Get Liability Insurance
As a personal trainer, you need to have liability insurance to protect yourself in case of any accidents as you will be working directly with clients. Most certification agencies offer affordable liability insurance for personal trainers. The gym or facility you work from may also provide some liability coverage if you are not working from home, but it’s advisable to own liability insurance for the times when you are working at home or a client’s place. If you rent a space for your business, you may also have to insure the equipment and premises to protect yourself and business from litigation in case of any mishaps. Do your own research and seek professional legal advice.
Make sure to go through the terms of your contract and the scope of your practice concerning liability insurance and all areas within the scope of your practice.
Specializing is a great way to move ahead of the competition in your personal training business. As a specialist in a particular niche, you can control higher rates and win more clients who need your expert services. While some people might think that specializing may reduce their customer base, in many cases it actually makes you more attractive to clients who need an expert in that specific niche.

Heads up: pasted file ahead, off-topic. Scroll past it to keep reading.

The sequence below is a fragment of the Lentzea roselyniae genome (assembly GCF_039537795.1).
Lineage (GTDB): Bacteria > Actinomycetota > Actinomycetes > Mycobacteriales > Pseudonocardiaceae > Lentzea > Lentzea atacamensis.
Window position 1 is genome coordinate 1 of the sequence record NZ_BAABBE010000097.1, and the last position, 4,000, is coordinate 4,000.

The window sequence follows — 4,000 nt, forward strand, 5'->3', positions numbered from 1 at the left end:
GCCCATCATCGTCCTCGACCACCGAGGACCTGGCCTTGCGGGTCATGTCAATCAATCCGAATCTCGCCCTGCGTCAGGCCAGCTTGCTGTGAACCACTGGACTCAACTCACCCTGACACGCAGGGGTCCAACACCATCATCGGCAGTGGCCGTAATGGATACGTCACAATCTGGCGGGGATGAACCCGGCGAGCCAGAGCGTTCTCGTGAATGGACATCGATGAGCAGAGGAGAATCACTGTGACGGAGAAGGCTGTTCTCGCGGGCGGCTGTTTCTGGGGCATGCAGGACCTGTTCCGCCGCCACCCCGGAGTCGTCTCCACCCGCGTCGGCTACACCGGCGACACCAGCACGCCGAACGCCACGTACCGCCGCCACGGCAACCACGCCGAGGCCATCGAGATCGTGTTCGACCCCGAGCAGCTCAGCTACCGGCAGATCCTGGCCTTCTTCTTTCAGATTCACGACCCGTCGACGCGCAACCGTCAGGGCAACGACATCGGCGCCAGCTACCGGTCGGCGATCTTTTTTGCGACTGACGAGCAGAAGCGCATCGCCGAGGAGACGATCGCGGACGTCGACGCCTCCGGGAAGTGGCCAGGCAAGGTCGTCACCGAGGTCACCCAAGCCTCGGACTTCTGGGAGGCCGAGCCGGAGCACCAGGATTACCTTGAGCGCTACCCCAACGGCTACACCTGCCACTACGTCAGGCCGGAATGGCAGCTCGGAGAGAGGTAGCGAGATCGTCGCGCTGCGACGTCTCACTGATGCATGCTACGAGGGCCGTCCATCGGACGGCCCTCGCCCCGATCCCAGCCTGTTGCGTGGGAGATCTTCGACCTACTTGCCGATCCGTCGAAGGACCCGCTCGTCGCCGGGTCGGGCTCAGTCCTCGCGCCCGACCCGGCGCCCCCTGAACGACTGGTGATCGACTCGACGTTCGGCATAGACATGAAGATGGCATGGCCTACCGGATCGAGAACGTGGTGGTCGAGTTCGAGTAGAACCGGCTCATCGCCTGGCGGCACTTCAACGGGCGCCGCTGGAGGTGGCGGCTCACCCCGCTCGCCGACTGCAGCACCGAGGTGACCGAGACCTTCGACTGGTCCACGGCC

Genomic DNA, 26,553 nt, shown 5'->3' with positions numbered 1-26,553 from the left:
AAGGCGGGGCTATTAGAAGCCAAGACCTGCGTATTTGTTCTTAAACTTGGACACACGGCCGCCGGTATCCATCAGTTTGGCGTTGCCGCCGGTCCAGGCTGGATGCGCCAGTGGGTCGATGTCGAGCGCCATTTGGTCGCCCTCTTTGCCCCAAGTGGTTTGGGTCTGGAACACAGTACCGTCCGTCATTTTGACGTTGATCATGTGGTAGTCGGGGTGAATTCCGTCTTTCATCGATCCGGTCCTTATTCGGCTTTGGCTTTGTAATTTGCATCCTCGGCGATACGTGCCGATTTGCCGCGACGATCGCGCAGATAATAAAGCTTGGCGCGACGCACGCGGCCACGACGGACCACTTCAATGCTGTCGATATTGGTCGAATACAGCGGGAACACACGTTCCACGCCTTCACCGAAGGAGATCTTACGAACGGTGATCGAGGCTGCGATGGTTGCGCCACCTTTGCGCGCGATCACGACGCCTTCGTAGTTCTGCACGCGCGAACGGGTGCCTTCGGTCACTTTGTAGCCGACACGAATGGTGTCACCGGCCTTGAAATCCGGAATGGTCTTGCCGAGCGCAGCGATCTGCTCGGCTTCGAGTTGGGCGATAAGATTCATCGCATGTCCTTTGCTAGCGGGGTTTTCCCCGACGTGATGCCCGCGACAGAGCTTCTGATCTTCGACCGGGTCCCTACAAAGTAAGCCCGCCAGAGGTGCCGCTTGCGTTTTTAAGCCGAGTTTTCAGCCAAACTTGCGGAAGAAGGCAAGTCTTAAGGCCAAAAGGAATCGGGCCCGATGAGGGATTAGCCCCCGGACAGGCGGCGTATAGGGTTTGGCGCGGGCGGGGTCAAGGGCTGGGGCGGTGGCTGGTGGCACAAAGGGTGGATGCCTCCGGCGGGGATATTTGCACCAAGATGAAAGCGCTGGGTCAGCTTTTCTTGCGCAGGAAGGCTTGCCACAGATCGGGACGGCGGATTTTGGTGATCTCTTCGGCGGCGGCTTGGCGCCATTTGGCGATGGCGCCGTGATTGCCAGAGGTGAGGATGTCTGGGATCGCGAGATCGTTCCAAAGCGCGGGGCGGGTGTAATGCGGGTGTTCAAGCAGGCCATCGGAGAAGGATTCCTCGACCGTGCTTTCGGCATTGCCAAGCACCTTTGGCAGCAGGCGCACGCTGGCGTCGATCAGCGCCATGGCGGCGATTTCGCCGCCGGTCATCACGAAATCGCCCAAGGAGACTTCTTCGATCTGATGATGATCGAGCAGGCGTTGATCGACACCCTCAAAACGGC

Some areas of specialization include providing personal training services for the elderly, pregnant women, marathon and triathlon athletes, bodybuilders, swimmers, cross trainers, people with disabilities, and professionals with busy schedules.
Specializing might require holding advanced certification, but these can be gotten easily from the same institution that provided your personal trainer certification training.
Start Marketing Your Business
When you are starting your personal trainer business, you may not have the funds to execute large-scale marketing campaigns. But you can begin to prospect for clients at the community level by delivering talks and presentations on fitness-related topics, distributing your business cards, posting flyers on bulletin boards, and organizing fitness activities in the community. You can also network with people in your community who are interested in fitness activities, partner with local businesses, schools, neighborhood associations, and healthcare facilities on wellness programs.
When you have enough funds, you can build a website for your personal fitness program. But by all means, have a clear-cut marketing strategy and provide a consistent flow of high-value content for your audience. You can also increase awareness for your business with a robust social media presence. If you have the means, don’t hesitate to hire an assistant to manage your internet marketing activities, because that’s the biggest platform for winning new clients.
Personal training business is highly competitive but also lucrative. With dedication, hard work, superior client base and a well-executed marketing strategy, you can make as much as $50,000 to $130,000 per annum as a personal trainer. However, success in this profession requires a lot of dedication, sharp business skills, and an unwavering dedication to delivering the best service to your clients at all times.